Massachusetts 6

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BIOGRAPHICAL INFORMATION

AGE: 70

DATE OF BIRTH (DD/MM/YYYY): 1935

PLACE OF BIRTH: South Boston, Massachusetts

GENDER: male

ETHNICITY: Caucasian (Irish and English)

OCCUPATION: facilities manager for a university building

EDUCATION: high school graduate and attended parochial school

AREA(S) OF RESIDENCE OUTSIDE REPRESENTATIVE REGION FOR LONGER THAN SIX MONTHS:

He spent three years (2nd-4th grades) in Brisbane, California. He served as a paratrooper in the U.S. Army from 1953 to 1956 and was stationed in Korea.

OTHER INFLUENCES ON SPEECH:

Like his parents, he grew up in Boston in the neighborhoods of Roslindale, West Roxbury and Hyde Park.

The text used in our recordings of scripted speech can be found by clicking here.

RECORDED BY: Rebekah Maggor

DATE OF RECORDING (DD/MM/YYYY): 08/2005

PHONETIC TRANSCRIPTION OF SCRIPTED SPEECH: N/A

TRANSCRIBED BY: N/A

DATE OF TRANSCRIPTION (DD/MM/YYYY): N/A

ORTHOGRAPHIC TRANSCRIPTION OF UNSCRIPTED SPEECH:

My parents grew up in Boston, Massachusetts. My heritage is Irish and English. I was born in South Boston. We moved to Roslindale, which is part of Boston. We moved to West Roxbury, which is part of Boston. We moved to Hyde Park, which is part of Boston. We’ve lived in California; we moved back to Boston after the Second World War. I think we lived in California for three years, moved back to Boston after the second World War. Went to parochial school, graduated from Hyde Park High School, joined the paratroopers in the United States Army, served three years in Korea, returned home, spent a year at the Fort Devens, out in, uh, yeah, where? Out in Ayer, Massachusetts. Married, moved to Hanson on the South Shore. When I was, probably 5 or 6 years old, I was at the Rialto Theater in Roslindale with my older brothers. We left the theater, and to our surprise, all we heard was church bells ringing, fires– fire bells ringing, the horns buzzing. Uh, come to find out, it was the day that the Japanese bombed Pearl Harbor, and we immediately ran home, not knowing what was going on. And we got there, and President Roosevelt was on the radio, explaining that the Japanese had just bombed Pearl Harbor. OK, I’m gonna tell you about my son right now. He’s 21 years old, helluva lot better-lookin’ than his father. He’s a graduate of South Shore Vo-Tech. He is an automotive mechanic. He entered the contest that they have yearly. He is the number, number one in his senior year; he was the number-one automotive mechanic in the state, and he’s the number-three automotive mechanic in the country. And he works for Land Rover. He moved down and lived in Boston for a while, and now he’s back with his old man. [Laughs] I started working in Harvard 15 years ago. I came here from the Brigham Women’s Hospital, where I was the Assistant Director of Engineering. I’ve been here now for 15 years. I’m the, uh, facilities manager for this building. My job is to keep the building in good condition, take care of the students, and take care of all my customers, who usually nag me all the time that something’s wrong. The seasons in Korea were very extreme. Summer was hot and dusty. Spring was rainy. Fall was usually cold and foggy. Winter was absolutely zero, all the time. You were either walking uphill or walking downhill; there was never any in-between. That’s it! That’s all you get.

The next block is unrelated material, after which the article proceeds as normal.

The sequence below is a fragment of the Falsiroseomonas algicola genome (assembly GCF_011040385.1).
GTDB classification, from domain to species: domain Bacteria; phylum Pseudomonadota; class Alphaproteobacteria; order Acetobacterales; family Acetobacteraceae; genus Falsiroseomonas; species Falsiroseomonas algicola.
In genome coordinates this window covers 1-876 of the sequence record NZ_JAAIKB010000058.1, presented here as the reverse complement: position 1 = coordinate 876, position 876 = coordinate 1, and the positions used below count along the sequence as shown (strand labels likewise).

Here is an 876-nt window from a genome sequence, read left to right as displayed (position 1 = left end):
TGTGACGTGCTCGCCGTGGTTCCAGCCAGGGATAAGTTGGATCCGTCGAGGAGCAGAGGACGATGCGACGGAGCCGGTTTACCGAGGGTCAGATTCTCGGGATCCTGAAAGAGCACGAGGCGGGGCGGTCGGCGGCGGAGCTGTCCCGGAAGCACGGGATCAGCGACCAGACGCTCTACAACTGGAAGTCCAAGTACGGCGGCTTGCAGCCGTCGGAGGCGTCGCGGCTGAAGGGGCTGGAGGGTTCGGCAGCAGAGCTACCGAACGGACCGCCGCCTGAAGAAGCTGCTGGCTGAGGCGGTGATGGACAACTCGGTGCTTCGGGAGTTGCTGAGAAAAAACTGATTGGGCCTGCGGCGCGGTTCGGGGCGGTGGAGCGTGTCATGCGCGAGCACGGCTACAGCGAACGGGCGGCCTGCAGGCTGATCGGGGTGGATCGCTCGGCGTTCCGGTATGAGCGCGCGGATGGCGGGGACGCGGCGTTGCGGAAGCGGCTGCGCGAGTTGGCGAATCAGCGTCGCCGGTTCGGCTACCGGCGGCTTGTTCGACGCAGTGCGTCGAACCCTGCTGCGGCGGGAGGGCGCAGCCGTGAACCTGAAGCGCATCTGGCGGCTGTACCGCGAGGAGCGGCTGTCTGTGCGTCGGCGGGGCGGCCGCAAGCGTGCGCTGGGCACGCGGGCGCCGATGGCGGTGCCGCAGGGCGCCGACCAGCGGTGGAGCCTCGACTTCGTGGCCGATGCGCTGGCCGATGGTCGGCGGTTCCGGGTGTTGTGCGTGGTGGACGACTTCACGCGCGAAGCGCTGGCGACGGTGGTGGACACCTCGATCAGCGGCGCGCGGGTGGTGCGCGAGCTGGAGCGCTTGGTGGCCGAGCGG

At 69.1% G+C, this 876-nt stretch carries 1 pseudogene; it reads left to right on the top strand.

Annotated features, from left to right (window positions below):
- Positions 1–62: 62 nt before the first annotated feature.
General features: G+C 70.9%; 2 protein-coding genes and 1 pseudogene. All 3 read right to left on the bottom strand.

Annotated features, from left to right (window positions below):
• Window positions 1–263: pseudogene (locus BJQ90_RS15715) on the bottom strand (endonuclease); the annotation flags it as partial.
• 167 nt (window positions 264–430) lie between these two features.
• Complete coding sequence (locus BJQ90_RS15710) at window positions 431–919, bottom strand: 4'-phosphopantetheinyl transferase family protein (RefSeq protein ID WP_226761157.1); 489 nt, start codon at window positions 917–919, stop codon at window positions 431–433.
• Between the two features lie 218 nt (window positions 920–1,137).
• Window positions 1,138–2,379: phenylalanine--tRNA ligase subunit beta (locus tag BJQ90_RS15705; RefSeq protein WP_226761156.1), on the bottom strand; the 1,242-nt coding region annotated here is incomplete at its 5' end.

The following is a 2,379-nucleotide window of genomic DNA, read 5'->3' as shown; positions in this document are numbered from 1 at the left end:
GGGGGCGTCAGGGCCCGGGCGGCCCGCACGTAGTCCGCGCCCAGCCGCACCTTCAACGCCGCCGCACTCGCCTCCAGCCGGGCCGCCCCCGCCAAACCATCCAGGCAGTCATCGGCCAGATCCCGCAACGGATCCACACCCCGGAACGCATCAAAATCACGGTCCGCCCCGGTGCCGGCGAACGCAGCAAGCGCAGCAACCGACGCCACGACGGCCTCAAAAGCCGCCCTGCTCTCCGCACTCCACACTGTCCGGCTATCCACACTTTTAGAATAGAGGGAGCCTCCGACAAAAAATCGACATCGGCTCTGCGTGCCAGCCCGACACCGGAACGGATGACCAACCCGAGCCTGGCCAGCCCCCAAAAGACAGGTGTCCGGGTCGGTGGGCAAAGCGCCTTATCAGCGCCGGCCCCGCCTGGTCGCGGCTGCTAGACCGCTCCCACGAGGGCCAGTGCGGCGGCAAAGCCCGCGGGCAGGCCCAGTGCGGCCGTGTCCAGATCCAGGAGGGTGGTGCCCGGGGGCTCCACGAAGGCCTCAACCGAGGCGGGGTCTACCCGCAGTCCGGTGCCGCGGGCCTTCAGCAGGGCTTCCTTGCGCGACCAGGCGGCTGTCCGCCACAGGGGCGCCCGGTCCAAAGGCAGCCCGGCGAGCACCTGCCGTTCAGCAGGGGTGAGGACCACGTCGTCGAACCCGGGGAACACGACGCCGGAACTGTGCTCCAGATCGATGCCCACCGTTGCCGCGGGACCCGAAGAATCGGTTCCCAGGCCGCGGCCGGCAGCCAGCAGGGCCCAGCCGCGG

TRANSCRIBED BY: Jacqueline Baker

DATE OF TRANSCRIPTION (DD/MM/YYYY): 16/01/2008

PHONETIC TRANSCRIPTION OF UNSCRIPTED SPEECH: N/A

TRANSCRIBED BY: N/A

DATE OF TRANSCRIPTION (DD/MM/YYYY): N/A

SCHOLARLY COMMENTARY: N/A

COMMENTARY BY: N/A

DATE OF COMMENTARY (DD/MM/YYYY): N/A

The archive provides:

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